And, to top it off, he’d make Helen really happy when she got to tell him, “I told you so!” (LOTS) of times! He sighed to himself and thought, “Oh well, no solution is perfect!”
He’d just have to let her know that she’d been right all along. Life would eventually get better…
Consultant’s Corner: Estimated Costs → Estimate vs. Actual Reports
Matt’s comfort level and idea that Excel is easier for Estimates is fairly common among business owners and estimators. What Matt hadn’t understood (until now), is that this approach typically creates an “information disconnect”.
Using Excel as a standalone solution meant that his estimated costs were sitting in a separate Excel file that his project managers were not able to see.
Then his current actual costs were posted and reported in QuickBooks. That left no easy or reliable way to compare one set of numbers against the other.
Ironically, if Matt had standardized the process, the task of creating Estimates in QuickBooks would have been even easier than in Excel. AND, it would likely have simplified his purchasing and invoicing process.
How Does That Simplified Process Work?
- As soon as estimated costs are entered into the QuickBooks Estimate form, it takes just the push of a button to copy that information into each vendor’s Purchase Order.
- Then, Purchase Orders can easily be converted into Bills as they arrive.
- Additionally, Invoices can be generated directly from Estimates, either as a percentage of completion – or for a specific dollar amount (for specific job phases, or for the entire job).
Of course, the primary management bonus is having real-time reports where Matt and his Project Managers can see ACTUAL costs – as they are incurred on each project – compared to the Estimated costs.
AND, as Tom pointed out, Estimates vs. Actual reports make missing Change Orders so much easier to spot and recover!
Of course, it does take a front-end investment of time and energy to establish the Item List, and map the Items to the correct accounts so the reports display correctly. But the payback, over time, can be impre$$ive…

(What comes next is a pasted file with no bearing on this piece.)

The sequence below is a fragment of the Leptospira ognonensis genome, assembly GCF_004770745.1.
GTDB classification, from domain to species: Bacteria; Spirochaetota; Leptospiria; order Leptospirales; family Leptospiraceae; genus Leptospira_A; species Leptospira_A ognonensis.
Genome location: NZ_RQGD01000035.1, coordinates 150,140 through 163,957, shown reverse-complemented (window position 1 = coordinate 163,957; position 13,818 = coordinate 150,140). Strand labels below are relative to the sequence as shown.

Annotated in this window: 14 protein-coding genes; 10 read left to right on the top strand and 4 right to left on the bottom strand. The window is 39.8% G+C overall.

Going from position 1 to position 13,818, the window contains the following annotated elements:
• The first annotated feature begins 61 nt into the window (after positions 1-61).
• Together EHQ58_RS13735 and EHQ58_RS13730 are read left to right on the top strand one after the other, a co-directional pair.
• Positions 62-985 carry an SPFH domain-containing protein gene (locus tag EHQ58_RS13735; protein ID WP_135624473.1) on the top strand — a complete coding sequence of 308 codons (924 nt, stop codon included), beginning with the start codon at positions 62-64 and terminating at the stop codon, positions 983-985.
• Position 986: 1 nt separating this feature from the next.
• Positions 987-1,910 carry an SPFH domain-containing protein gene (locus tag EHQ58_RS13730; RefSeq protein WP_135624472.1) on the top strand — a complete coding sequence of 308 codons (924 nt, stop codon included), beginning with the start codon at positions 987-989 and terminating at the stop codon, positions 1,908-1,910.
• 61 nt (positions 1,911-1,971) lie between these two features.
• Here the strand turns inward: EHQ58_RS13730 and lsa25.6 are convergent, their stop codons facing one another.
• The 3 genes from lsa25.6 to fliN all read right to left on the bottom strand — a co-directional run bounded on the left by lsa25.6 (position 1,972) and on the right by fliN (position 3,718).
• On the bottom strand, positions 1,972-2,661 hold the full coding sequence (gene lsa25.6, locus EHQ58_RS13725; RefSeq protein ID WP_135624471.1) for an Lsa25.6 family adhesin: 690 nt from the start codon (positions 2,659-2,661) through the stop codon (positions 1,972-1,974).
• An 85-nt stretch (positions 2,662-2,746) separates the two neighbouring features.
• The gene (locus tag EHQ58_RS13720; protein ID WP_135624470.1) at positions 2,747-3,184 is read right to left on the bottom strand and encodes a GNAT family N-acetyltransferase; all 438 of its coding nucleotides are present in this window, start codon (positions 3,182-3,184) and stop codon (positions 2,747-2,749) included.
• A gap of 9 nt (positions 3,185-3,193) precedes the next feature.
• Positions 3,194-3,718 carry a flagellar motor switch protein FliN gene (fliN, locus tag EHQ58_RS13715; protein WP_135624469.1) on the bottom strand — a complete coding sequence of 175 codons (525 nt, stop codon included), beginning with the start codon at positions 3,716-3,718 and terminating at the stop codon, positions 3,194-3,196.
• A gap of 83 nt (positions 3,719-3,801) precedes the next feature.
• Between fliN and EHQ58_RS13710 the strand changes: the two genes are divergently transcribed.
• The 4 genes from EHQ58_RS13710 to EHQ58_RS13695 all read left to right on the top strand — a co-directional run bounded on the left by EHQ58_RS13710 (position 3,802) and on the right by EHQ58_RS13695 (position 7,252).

Example Section of a QuickBooks Estimate vs. Actual Job-Cost Report
- This report is from a sample “training” file that includes a variety of small example transactions, so please ignore the dollar amounts shown – instead, please focus on the format!
- A complete report would also show totals for each column at the bottom.
Let’s see how this portion of the Monday morning meeting COULD have gone if Matt had been using the Estimates feature and Estimates vs. Actuals reports in QuickBooks.
“Okay, gentlemen,” Matt said to his Production Managers during their latest Monday AM meeting. “From these Estimate vs. Actual Job-Costing Reports, it looks like Job #811-Henley Square has a few cost overruns. Tom, what’s the plan?”
Everyone looked at Tom, who smiled and replied, “Don’t worry, I’m on top of it. Those costs came from a couple of major Change Orders that our customer hadn’t signed off on. That’s why they weren’t entered into our Estimated costs. I followed up with them, and I have the sign off on those two Change Orders here in my hand, so we’ll finish the project right-side up.” He gave Matt a thumbs up.
Matt nodded in approval, “Good. I’m also thinking that we need to reassess our pricing for flooring and installation. I’ve noticed that our hard material and installation costs have been increasing slowly. They’re up about 7% over the past quarter. We should adjust our pricing to reflect that.”
“Agreed,” said the Project Managers, in unison, as they pushed their chairs away from the table, and headed out to lunch…
Do YOU Have a Similar Problem?
Here are a few questions to think about:
- Are you missing these types of Estimate-to-Actual reports for your larger jobs?
- If you DO have these types of reports available, are you reviewing them weekly or (worst-case) every other week to make sure that you’re “on target?” Or to discover if you’re missing any Change Orders?
- As a business owner or bookkeeper, if you’re missing out on this kind of information, how does it make you feel regarding your ability to confidently do your job and/or manage your business?
What if there was a fast and easy way to install a bullet-proof pre-built system designed to deliver Estimates and Estimate vs. Actual job-cost reports for your construction business?
Well, there is! The solution: AccountingPRO™.
The AccountingPRO™ system is specifically designed for construction business owners and bookkeepers who are too busy in their business to figure out how to organize the financial side of their business.
If you’re sick and tired of trying to run your business with a sub-standard set of numbers and missing financial data, then this is the time to check out AccountingPRO™.
Click the image below to see how easy it can be to get your business math back under control.
From the Intuit Find a ProAdvisor website…